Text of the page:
We tackle issues that few other media outlets would, and lead thinking in research. For example, in 2019 we published an opinion piece signed by more than 800 academics arguing that researchers should ditch the measure of statistical significance because it was being widely misused in research. The article went wild online and on social: it has had over 800,000 unique page views, led to multiple follow-up media stories and quickly became the top-scoring article ever on Altmetric, a widely used system for measuring the impact of academic articles.

We work hard to engage our audience. For example, in 2019, Nature published an extraordinary discovery in which scientists revived the disembodied brains of pigs hours after the animals were slaughtered, an advance with major ethical implications for our understanding of life and death. We decided to run the papers and our accompanying news and opinion articles, with a survey asking our readers what key questions they had about the work. We then posted a follow up article responding to those questions and providing context that readers couldn’t get elsewhere. The story - and the entire package - was very popular with readers.

Science plays a huge role in society, from climate change to medicine, and it’s part of our mission to examine how science integrates with and influences the broader human story.

In 2019, our journalists won two grants from the Pulitzer Center on crisis reporting to undertake unique trips. Amy Maxmen travelled to the Democratic Republic of Congo to report from the front lines of the Ebola crisis to report on the challenges fighting a devastating infectious disease in a desperately poor country and conflict zone. And two of our reporters travelled to the Peruvian jungle to embed with researchers who are using drones and other technology to study uncontacted tribes. (We published an immersive feature and documentary from this trip in 2020).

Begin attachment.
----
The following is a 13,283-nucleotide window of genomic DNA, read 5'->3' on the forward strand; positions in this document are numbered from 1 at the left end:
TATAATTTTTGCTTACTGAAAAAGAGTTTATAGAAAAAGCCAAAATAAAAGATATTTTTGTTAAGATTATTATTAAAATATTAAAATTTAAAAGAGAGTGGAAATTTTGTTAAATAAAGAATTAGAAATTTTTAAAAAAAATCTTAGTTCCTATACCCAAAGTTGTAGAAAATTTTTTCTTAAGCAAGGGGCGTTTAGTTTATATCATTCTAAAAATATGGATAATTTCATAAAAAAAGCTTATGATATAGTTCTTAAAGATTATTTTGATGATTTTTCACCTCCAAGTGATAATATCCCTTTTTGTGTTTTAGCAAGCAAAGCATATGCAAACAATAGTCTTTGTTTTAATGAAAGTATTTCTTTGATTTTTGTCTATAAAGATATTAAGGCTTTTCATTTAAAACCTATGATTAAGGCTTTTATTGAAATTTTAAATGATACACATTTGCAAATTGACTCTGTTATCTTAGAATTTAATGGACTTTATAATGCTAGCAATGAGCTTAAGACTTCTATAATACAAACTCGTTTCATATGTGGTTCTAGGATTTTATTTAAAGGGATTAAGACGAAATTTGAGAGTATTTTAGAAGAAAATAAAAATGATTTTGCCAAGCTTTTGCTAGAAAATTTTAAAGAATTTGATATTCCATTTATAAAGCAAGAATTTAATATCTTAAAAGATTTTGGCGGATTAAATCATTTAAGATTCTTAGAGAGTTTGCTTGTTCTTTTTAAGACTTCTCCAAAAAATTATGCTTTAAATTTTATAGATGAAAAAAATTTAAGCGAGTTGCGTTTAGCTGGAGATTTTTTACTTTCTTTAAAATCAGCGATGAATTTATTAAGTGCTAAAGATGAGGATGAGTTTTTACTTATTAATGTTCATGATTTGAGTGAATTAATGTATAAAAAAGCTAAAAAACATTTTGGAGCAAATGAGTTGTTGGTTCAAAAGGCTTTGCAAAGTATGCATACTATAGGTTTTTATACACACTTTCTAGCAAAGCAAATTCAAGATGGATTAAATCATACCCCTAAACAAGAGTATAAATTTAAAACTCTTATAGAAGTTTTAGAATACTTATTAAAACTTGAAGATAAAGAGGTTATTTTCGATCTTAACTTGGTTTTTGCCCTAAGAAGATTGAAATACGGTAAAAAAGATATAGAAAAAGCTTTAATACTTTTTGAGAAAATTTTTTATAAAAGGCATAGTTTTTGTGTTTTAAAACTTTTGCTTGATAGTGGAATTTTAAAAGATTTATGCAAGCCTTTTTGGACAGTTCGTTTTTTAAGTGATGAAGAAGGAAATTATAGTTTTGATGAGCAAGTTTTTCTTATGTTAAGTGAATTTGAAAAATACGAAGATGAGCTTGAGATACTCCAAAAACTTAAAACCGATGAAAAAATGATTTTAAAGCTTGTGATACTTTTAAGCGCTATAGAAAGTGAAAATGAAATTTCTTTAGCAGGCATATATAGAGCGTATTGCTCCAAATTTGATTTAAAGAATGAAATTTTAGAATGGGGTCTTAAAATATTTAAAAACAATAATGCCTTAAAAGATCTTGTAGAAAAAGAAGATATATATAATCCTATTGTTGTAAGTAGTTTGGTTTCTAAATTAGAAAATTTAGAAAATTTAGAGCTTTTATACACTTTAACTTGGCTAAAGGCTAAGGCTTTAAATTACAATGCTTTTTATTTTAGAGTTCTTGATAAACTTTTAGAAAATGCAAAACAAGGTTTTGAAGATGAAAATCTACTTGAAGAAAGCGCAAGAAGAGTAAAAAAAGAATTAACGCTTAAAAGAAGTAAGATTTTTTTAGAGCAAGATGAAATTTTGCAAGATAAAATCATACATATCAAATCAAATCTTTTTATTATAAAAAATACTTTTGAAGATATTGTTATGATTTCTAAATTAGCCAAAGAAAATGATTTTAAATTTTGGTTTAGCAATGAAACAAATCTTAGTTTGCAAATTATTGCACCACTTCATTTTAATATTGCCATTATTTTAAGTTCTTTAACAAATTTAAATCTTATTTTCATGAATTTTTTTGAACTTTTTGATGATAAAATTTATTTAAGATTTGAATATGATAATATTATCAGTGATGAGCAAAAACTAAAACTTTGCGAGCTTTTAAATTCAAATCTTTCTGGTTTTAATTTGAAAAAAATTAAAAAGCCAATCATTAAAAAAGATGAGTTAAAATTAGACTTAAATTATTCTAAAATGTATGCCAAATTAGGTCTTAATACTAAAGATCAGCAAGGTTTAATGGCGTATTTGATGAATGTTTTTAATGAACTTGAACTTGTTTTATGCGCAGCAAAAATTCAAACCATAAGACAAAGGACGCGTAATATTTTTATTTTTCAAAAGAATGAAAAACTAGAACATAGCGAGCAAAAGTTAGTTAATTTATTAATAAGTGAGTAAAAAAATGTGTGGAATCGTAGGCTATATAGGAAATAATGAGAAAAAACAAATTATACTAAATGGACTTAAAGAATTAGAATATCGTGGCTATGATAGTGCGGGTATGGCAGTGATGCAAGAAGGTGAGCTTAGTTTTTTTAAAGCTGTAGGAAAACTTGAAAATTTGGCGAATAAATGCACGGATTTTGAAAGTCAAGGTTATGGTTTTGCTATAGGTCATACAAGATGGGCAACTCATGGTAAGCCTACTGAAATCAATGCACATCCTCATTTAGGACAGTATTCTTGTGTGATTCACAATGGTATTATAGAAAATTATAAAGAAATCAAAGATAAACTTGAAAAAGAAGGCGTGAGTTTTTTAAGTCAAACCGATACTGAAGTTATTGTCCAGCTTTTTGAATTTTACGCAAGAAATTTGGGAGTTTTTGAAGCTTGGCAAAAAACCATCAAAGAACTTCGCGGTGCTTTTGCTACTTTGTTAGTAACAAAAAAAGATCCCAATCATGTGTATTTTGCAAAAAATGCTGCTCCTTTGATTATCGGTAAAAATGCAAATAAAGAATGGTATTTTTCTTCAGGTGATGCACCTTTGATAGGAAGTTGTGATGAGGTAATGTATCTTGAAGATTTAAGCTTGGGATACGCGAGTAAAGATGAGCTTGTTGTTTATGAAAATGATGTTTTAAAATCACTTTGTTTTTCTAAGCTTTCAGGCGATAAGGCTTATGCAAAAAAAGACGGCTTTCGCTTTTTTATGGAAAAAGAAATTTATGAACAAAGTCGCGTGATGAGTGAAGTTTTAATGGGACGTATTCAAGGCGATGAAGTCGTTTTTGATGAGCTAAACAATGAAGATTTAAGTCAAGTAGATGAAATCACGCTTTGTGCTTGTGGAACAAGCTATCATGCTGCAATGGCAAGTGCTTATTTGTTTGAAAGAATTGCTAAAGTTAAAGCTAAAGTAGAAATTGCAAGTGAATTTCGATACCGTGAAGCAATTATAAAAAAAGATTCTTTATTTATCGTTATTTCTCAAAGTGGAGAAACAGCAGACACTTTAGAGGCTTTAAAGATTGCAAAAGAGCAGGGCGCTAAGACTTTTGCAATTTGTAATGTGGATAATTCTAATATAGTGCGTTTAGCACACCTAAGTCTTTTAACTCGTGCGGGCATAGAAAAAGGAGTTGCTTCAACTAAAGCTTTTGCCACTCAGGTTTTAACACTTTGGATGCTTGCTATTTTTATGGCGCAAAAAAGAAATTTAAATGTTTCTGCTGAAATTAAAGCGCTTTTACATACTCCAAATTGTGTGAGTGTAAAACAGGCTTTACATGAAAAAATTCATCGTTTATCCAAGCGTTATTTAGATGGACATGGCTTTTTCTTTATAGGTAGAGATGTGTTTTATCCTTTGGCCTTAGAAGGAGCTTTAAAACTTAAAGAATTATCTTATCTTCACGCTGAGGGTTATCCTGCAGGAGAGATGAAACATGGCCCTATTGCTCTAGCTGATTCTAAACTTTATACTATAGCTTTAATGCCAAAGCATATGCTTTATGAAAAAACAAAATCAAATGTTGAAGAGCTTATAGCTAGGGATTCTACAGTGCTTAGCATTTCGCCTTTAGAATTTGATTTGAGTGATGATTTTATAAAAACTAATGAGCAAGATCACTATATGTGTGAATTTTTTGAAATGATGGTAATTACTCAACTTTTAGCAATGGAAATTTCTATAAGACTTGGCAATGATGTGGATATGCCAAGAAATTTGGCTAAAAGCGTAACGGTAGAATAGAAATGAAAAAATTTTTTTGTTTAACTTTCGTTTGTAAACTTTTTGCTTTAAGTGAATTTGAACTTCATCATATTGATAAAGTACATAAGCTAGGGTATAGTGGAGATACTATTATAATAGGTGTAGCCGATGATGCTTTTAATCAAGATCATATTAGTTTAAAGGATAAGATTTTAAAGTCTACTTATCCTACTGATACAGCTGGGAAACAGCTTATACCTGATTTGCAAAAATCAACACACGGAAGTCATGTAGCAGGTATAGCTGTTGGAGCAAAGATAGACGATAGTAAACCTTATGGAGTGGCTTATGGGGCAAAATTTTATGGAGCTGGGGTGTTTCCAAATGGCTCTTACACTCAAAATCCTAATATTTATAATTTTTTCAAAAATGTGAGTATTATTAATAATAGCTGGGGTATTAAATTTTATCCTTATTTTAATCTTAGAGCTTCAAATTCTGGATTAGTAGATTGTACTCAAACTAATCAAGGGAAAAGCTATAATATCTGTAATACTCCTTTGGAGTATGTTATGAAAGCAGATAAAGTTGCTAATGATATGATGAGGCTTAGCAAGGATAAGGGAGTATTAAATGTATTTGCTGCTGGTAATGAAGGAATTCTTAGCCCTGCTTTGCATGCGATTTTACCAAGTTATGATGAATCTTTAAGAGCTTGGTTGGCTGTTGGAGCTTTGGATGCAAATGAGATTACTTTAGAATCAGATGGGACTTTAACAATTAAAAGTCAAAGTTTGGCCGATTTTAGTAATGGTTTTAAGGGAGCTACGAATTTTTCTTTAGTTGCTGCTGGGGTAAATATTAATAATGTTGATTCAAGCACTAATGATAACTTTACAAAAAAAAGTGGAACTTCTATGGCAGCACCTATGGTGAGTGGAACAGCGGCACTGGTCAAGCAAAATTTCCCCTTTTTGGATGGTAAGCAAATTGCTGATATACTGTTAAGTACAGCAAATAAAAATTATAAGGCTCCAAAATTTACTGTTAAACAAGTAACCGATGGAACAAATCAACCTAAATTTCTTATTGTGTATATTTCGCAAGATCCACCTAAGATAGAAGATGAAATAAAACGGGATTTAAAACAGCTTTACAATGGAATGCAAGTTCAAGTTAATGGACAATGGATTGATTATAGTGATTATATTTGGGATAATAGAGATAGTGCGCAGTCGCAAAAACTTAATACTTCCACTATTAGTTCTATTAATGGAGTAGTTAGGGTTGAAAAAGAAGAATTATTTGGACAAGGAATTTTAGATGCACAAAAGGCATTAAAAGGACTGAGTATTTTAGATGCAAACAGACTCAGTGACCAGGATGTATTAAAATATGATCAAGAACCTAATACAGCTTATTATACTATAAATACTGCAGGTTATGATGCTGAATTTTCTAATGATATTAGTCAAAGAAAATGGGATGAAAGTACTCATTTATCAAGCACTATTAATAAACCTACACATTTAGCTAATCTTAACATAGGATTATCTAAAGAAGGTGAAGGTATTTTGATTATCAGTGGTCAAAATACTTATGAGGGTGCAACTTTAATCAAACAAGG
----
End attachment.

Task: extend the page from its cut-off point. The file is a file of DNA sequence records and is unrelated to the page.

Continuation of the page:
In 2019, we also joined more than 300 media outlets worldwide in the Covering Climate Now collaboration. The initiative – with a combined audience of over 1 billion – committed to a week of intensive climate coverage leading up to the UN climate summit in New York on September 23rd.

Also, in 2019, we won over 300,000 EUR funding from Google’s Digital News Innovation Fund to develop an impact-tracking tool, so that we’re able to record and share the real-world impact of our content, such as that above, more widely.

The results

In the last year, we saw our audience grow from 2.5 million to 3.5 million users per month, redesigned our website, won 11 news and design awards, and won a 300,000 EUR grant from the Google Digital News Innovation awards to develop a tool that shows how our journalism has an impact in the real world.

For example, the Wellcome Trust, one of the largest funders of biomedical research, drew on our coverage of poor workplace culture and harassment in academia when this year it launched a new initiative to improve research culture. Similarly, our investigation into alleged bullying by a prominent researcher prompted his university to launch an enquiry. A piece on healthy lighting prompted US regulators to review flickering lights. Our scoop on the US Environmental Protection Agency ending funding for a network of children's environmental health centres ultimately resulted in officials voting to restore funding.

  • Nature magazine’s online performance in 2019: 50 million page views, 25 million users, 41 million sessions.
  • Nature Briefing newsletter Subscribers: 265k
  • Social media Twitter: 1.9m followers
  • Facebook: 472k followers
  • YouTube: 405k subscribers
  • Podcast: 6.1m listens over 2019
  • Instagram: 7k followers (launched 2019)

This project was a winner at The Drum Online Media Awards 2020. To find out more about The Drum Awards, including details of awards currently open for entries, click here.